Massage and the Recovering Addict
The American Medical Association now defines addiction as a primary chronic disease. The classification of addiction as such has helped to change the recovery process for the better. However, there is still work to be done.
Throughout the process of addiction, detox, and recovery, every facet of the addictʼs being is affected. The substances themselves wreak havoc on the physical body, while the obsession with obtaining the substance takes control of their every thought and decision. When substances cannot be obtained, withdrawal often sets in, causing even more physical pain. Many addicts often suffer from extreme feelings of guilt after being forced by their obsession to do things they would never do if they were healthy. Inpatient rehab centers usually provide group and individual talk therapy, access to 12 step meetings, trauma counseling, and increasingly more holistic approaches such as yoga and meditation. Some rehab centers do offer massage. But for those lacking insurance coverage, a 30 day stay can cost tens of thousands of dollars out of pocket. Most treatment professionals recommend a 90 day stay for the best chance at lasting sobriety. So, unless you're Charlie Sheen, you probably can't afford to attend. As a result, many of Americaʼs addicted unfortunately end up with state funded programs as their only option for recovery. These facilities tend to have long waiting lists as they are often filled to capacity.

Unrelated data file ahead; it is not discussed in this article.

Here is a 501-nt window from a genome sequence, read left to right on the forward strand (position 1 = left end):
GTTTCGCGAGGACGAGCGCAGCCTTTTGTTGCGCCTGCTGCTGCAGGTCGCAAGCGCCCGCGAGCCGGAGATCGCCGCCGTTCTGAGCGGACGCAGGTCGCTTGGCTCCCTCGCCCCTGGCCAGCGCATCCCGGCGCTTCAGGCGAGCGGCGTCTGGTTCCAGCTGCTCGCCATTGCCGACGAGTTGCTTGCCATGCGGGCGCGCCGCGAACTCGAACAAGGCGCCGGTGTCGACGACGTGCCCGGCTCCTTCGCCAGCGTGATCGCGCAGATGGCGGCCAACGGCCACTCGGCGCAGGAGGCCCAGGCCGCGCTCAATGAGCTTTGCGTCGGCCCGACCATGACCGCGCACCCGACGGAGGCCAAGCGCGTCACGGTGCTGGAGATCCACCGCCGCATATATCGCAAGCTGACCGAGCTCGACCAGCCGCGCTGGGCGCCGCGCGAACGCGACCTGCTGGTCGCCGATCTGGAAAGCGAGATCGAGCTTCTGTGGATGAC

As a massage therapist, I want massage to be more widely accepted as a method of healing, rather than simply as a luxury. Our art is meant to treat the body as a whole being, not just the sum of its parts. We take into account our clientsʼ mental, physical and spiritual state in order to form an effective treatment plan. The overall process of addiction alienates the body from the mind and the mind from the spirit.
Anyone who has ever watched a loved one go down this path, or has gone down it themselves, can attest to this. If we can bring awareness to the power of massage as a means of overall healing, we can eventually make it available to all of those in need of treatment, and not just those who can afford it as a luxury.
Carolina Willsen, L.M.T.